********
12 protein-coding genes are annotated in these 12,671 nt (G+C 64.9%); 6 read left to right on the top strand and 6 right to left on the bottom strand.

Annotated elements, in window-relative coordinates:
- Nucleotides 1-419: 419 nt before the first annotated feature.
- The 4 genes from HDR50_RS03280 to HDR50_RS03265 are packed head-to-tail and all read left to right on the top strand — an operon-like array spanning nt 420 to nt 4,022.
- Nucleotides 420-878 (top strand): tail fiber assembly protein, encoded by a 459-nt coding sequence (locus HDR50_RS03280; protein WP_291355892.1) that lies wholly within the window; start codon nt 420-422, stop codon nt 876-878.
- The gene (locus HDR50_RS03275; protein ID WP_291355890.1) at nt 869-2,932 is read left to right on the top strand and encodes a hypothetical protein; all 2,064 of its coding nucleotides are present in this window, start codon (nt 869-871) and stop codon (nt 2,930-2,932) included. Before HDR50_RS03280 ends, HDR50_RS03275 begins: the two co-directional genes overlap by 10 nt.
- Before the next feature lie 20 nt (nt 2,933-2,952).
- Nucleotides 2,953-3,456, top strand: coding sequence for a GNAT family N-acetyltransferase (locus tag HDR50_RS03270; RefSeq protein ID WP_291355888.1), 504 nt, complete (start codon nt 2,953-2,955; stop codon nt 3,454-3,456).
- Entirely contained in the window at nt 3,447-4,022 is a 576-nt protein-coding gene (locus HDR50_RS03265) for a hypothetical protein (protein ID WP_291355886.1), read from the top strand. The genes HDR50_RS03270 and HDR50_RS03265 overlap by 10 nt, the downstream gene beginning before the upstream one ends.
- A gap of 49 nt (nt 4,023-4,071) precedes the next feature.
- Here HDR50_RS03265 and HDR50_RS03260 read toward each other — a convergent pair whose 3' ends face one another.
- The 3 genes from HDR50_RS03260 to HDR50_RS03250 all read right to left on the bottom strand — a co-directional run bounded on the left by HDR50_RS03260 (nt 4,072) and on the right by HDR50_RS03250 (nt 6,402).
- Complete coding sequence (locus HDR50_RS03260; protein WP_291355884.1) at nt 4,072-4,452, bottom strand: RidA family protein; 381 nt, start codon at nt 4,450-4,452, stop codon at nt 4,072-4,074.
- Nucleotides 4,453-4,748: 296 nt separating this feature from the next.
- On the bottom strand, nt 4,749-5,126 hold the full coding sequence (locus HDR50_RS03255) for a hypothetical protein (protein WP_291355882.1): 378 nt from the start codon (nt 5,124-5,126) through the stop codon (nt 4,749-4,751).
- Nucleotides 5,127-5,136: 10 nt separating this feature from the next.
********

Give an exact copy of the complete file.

12 protein-coding genes are annotated in these 12,671 nt (G+C 64.9%); 6 read left to right on the top strand and 6 right to left on the bottom strand.

Annotated elements, in window-relative coordinates:
- Nucleotides 1-419: 419 nt before the first annotated feature.
- The 4 genes from HDR50_RS03280 to HDR50_RS03265 are packed head-to-tail and all read left to right on the top strand — an operon-like array spanning nt 420 to nt 4,022.
- Nucleotides 420-878 (top strand): tail fiber assembly protein, encoded by a 459-nt coding sequence (locus HDR50_RS03280; protein WP_291355892.1) that lies wholly within the window; start codon nt 420-422, stop codon nt 876-878.
- The gene (locus HDR50_RS03275; protein ID WP_291355890.1) at nt 869-2,932 is read left to right on the top strand and encodes a hypothetical protein; all 2,064 of its coding nucleotides are present in this window, start codon (nt 869-871) and stop codon (nt 2,930-2,932) included. Before HDR50_RS03280 ends, HDR50_RS03275 begins: the two co-directional genes overlap by 10 nt.
- Before the next feature lie 20 nt (nt 2,933-2,952).
- Nucleotides 2,953-3,456, top strand: coding sequence for a GNAT family N-acetyltransferase (locus tag HDR50_RS03270; RefSeq protein ID WP_291355888.1), 504 nt, complete (start codon nt 2,953-2,955; stop codon nt 3,454-3,456).
- Entirely contained in the window at nt 3,447-4,022 is a 576-nt protein-coding gene (locus HDR50_RS03265) for a hypothetical protein (protein ID WP_291355886.1), read from the top strand. The genes HDR50_RS03270 and HDR50_RS03265 overlap by 10 nt, the downstream gene beginning before the upstream one ends.
- A gap of 49 nt (nt 4,023-4,071) precedes the next feature.
- Here HDR50_RS03265 and HDR50_RS03260 read toward each other — a convergent pair whose 3' ends face one another.
- The 3 genes from HDR50_RS03260 to HDR50_RS03250 all read right to left on the bottom strand — a co-directional run bounded on the left by HDR50_RS03260 (nt 4,072) and on the right by HDR50_RS03250 (nt 6,402).
- Complete coding sequence (locus HDR50_RS03260; protein WP_291355884.1) at nt 4,072-4,452, bottom strand: RidA family protein; 381 nt, start codon at nt 4,450-4,452, stop codon at nt 4,072-4,074.
- Nucleotides 4,453-4,748: 296 nt separating this feature from the next.
- On the bottom strand, nt 4,749-5,126 hold the full coding sequence (locus HDR50_RS03255) for a hypothetical protein (protein WP_291355882.1): 378 nt from the start codon (nt 5,124-5,126) through the stop codon (nt 4,749-4,751).
- Nucleotides 5,127-5,136: 10 nt separating this feature from the next.